By Pierluigi Paganini, Editor-in-Chief
There is no peace for enterprises, in few weak we have discovered how much vulnerable are giants of IT, one after another, fell the most renowned names from Facebook to Twitter, companies that we considered immune from thousands of attacks they receive each day.
Until now Microsoft and Apple weren’t affected … but its news of these hours that the Cupertino company has also been victim of an attack, hackers targeted some of its employees’ machines as part of the same attacks against a number of companies.
Apple today confirmed to Reuters press agency that it was targeted by cyber attacks as part of the series of hacking campaigns that hit US news agencies and other enterprises.
Unknown hackers have infected employee’s computers adopting same techniques implemented during the attacks to Facebook; Apple’s workers were infected when they visited a compromised website for software developers. The malware hosted on the infected website had been designed to attack Mac computers and exactly for the other attacks it exploited a flaw in a version of Oracle Corp’s Java software used as a plug-in on Web browsers.
The article proposed by Reuters states:
“Security firm F-Secure wrote that the attackers might have been trying to get access to the code for apps on smartphones, seeking a way to infect millions of end-users. It urged developers to check their source code for unintended changes. Apple disclosed the breach as tensions are heating up over U.S. allegations that the Chinese military engages in cyber espionage on U.S. companies.”
Of course also in this case the victim declare that “there was no evidence that any data left Apple.”, following the advisory published by Apple:
“Apple has identified malware which infected a limited number of Mac systems through a vulnerability in the Java plug-in for browsers. The malware was employed in an attack against Apple and other companies, and was spread through a website for software developers. We identified a small number of systems within Apple that were infected and isolated them from our network. There is no evidence that any data left Apple. We are working closely with law enforcement to find the source of the malware.
Since OS X Lion, Macs have shipped without Java installed, and as an added security measure OS X automatically disables Java if it has been unused for 35 days. To protect Mac users that have installed Java, today we are releasing an updated Java malware removal tool that will check Mac systems and remove this malware if found.”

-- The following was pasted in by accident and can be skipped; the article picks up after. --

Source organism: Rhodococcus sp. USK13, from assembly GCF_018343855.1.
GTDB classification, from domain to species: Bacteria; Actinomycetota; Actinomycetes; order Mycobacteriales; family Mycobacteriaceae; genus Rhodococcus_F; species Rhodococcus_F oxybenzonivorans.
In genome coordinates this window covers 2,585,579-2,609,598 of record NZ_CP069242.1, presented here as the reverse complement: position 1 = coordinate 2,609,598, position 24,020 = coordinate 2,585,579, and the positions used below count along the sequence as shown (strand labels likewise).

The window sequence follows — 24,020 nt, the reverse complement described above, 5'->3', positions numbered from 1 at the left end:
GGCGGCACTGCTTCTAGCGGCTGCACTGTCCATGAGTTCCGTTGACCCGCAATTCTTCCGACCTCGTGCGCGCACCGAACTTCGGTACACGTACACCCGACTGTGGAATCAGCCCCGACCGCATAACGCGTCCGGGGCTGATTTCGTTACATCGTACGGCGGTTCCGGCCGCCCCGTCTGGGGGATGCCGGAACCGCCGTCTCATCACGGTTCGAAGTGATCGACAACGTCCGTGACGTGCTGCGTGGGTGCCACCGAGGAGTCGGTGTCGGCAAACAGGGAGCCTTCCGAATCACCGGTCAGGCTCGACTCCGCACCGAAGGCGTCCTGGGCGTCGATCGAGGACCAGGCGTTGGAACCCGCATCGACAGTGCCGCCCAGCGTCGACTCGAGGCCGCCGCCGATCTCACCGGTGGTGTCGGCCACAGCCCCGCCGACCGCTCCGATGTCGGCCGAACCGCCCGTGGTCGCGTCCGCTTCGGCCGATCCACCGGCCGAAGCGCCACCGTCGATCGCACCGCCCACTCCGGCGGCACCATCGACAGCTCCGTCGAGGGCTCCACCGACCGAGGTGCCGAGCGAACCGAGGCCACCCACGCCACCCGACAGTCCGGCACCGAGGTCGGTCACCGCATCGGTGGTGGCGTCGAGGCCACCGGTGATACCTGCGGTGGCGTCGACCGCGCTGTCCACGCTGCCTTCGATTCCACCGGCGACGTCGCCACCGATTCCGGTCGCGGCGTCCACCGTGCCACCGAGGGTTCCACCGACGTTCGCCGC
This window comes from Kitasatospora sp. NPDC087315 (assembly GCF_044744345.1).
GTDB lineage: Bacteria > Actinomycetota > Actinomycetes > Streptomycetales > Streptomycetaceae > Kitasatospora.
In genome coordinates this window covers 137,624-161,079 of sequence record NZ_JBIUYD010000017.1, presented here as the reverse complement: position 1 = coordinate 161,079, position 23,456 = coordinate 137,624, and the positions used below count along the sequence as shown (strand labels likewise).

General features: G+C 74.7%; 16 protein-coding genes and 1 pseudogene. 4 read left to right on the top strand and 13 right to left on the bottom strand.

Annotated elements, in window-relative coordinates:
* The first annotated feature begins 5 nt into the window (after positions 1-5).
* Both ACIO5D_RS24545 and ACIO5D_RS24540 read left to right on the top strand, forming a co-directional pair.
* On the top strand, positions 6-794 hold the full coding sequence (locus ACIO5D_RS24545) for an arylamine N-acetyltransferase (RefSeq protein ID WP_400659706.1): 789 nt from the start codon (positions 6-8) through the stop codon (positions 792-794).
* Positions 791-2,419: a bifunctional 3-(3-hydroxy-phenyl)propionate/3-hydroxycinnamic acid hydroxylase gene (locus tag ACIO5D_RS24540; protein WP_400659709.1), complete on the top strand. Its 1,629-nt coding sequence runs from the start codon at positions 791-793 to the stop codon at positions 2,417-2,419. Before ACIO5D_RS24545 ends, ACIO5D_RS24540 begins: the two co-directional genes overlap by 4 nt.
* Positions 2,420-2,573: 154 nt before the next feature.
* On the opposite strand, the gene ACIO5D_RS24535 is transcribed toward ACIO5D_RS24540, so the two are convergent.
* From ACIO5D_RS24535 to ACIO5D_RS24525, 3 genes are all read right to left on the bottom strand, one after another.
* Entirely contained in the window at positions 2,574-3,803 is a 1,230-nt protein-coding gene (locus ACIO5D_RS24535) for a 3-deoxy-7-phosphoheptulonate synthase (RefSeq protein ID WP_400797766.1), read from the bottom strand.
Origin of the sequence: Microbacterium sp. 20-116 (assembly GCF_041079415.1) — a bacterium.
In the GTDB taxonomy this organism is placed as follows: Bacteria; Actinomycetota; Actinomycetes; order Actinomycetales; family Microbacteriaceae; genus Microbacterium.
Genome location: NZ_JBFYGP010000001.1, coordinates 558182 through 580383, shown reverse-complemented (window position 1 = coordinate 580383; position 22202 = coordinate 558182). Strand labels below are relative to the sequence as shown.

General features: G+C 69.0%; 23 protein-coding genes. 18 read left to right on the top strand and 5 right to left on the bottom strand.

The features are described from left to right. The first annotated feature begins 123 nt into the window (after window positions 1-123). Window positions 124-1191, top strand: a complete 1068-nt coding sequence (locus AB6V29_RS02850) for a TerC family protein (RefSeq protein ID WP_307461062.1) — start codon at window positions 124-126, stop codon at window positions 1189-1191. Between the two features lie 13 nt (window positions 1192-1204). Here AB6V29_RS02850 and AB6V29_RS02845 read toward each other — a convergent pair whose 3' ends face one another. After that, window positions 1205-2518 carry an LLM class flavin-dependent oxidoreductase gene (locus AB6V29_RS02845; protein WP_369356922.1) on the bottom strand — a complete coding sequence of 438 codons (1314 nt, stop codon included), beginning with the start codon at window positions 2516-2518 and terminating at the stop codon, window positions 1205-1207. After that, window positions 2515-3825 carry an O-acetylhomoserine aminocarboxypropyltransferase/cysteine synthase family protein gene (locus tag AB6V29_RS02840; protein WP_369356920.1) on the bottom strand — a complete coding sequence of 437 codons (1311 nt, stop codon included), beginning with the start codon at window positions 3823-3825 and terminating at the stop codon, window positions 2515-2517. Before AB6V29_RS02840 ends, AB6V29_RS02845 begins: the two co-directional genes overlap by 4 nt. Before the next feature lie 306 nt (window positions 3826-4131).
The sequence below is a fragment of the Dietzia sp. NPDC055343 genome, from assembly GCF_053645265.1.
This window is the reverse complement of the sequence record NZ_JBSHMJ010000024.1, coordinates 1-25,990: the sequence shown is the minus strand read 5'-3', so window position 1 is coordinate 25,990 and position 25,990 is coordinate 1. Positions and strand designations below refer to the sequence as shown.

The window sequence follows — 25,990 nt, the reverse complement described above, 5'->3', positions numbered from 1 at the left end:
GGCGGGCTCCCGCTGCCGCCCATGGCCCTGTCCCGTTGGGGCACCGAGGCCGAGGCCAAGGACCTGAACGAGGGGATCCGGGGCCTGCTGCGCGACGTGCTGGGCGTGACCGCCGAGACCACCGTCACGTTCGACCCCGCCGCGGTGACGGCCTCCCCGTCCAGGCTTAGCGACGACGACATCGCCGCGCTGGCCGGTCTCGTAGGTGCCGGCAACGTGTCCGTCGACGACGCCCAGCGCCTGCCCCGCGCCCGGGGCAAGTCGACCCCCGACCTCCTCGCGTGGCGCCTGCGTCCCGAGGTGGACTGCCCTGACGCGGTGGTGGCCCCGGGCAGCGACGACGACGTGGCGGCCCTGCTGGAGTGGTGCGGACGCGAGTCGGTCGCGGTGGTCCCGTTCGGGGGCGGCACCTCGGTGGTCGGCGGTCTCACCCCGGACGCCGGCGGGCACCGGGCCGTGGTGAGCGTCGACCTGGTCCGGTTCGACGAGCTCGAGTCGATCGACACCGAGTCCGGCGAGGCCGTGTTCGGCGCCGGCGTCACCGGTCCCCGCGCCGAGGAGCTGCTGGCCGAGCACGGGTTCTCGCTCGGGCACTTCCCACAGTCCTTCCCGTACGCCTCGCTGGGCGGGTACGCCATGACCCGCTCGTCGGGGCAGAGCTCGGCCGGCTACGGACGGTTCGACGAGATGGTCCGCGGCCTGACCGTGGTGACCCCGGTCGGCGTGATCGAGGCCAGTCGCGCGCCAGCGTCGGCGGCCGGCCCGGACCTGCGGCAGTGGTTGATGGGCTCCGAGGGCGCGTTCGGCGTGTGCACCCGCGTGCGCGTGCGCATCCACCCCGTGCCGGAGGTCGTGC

It’s not first time that Apple machine were hit by cyber attacks, last month it blocked Java from some of its Macs using its XProtect antimalware tool, fortunately Apple has immediately started the incident response procedures planning to release a security update later today and in fact it has provided a Java update to fix the vulnerability exploited during the attacks:
“Java for OS X 2013-001 delivers improved security, reliability, and compatibility for Java SE 6. Java for OS X 2013-001 supersedes all previous versions of Java for OS X.”
Security experts are convinced that attacks are originate from China, just today Mandiant published an interesting report on APT1 & China’s cyber espionage units accused to be the fist information collector of foreign governments and enterprises.
Bloomberg has published an article that introduces the hypothesis that attackers are based in Russia or Eastern Europe.
“Investigators suspect that the hackers are a criminal group based in Russia or Eastern Europe, and have tracked at least one server being used by the group to a hosting company in the Ukraine. Other evidence, including the malware used in the attack, also suggest it is the work of cyber criminals rather than state-sponsored espionage from China, two people familiar with the investigation said.”
The security expert Charlie Miller declared that the attacks show that attackers are investing more time studying the Mac OS X operating system, he remarked that hackers recently figured out a fairly sophisticated way to attack Macs by exploiting a flaw in Adobe Systems Flash software.
“The only thing that was making it safe before is that nobody bothered to attack it. That goes away if somebody bothers to attack it,” Miller said.
Fortunately Apple confirmed that only “a small number of systems” were infected by the attack before being isolated, investigations into the breaches are ongoing.
Sources: CDM and Reuters